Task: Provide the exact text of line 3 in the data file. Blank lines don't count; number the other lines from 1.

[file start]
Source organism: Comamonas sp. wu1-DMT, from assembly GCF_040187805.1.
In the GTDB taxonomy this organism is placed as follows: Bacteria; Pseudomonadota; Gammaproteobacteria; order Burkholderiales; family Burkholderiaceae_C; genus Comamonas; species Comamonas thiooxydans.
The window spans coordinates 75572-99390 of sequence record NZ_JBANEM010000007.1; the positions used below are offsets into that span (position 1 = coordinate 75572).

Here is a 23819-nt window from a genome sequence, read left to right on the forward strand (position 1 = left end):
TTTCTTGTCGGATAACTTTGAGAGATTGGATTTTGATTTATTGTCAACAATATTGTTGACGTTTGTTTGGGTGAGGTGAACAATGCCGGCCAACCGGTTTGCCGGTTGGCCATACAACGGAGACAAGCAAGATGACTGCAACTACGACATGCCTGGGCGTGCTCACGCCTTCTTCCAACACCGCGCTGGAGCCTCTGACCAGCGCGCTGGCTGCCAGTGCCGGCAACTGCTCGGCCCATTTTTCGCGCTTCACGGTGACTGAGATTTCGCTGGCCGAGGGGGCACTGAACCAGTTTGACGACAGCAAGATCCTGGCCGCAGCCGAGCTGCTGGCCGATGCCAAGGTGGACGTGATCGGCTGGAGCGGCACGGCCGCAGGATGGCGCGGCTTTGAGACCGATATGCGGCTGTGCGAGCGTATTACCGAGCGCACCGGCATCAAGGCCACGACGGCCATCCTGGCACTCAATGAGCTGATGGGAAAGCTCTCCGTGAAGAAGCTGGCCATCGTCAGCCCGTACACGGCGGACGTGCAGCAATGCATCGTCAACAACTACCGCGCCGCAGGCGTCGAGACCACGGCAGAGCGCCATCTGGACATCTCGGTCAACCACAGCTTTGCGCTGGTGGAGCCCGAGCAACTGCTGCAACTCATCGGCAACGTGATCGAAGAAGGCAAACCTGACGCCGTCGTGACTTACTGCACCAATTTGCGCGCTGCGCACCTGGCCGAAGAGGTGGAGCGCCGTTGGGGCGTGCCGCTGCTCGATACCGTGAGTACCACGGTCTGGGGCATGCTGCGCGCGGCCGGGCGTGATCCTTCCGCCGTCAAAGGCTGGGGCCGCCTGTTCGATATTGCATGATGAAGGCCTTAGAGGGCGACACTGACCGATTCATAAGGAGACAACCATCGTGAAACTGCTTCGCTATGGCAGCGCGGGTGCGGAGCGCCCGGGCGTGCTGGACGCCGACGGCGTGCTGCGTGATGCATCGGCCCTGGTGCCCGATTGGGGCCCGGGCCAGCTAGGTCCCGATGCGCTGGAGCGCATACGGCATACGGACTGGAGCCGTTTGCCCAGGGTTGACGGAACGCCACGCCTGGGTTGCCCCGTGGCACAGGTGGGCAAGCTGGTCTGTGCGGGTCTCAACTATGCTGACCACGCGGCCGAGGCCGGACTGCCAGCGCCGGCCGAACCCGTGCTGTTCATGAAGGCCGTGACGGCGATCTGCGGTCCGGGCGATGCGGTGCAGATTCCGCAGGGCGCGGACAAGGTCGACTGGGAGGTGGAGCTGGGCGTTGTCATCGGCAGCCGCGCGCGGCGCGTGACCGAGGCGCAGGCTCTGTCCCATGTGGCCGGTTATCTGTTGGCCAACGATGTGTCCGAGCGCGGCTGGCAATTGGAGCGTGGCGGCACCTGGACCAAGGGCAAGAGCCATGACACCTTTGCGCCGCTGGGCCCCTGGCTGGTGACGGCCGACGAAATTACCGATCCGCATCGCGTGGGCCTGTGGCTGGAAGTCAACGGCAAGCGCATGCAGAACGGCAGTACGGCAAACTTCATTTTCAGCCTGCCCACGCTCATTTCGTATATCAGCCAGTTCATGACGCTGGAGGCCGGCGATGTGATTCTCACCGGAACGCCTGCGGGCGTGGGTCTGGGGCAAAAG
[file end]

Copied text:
The window spans coordinates 75572-99390 of sequence record NZ_JBANEM010000007.1; the positions used below are offsets into that span (position 1 = coordinate 75572).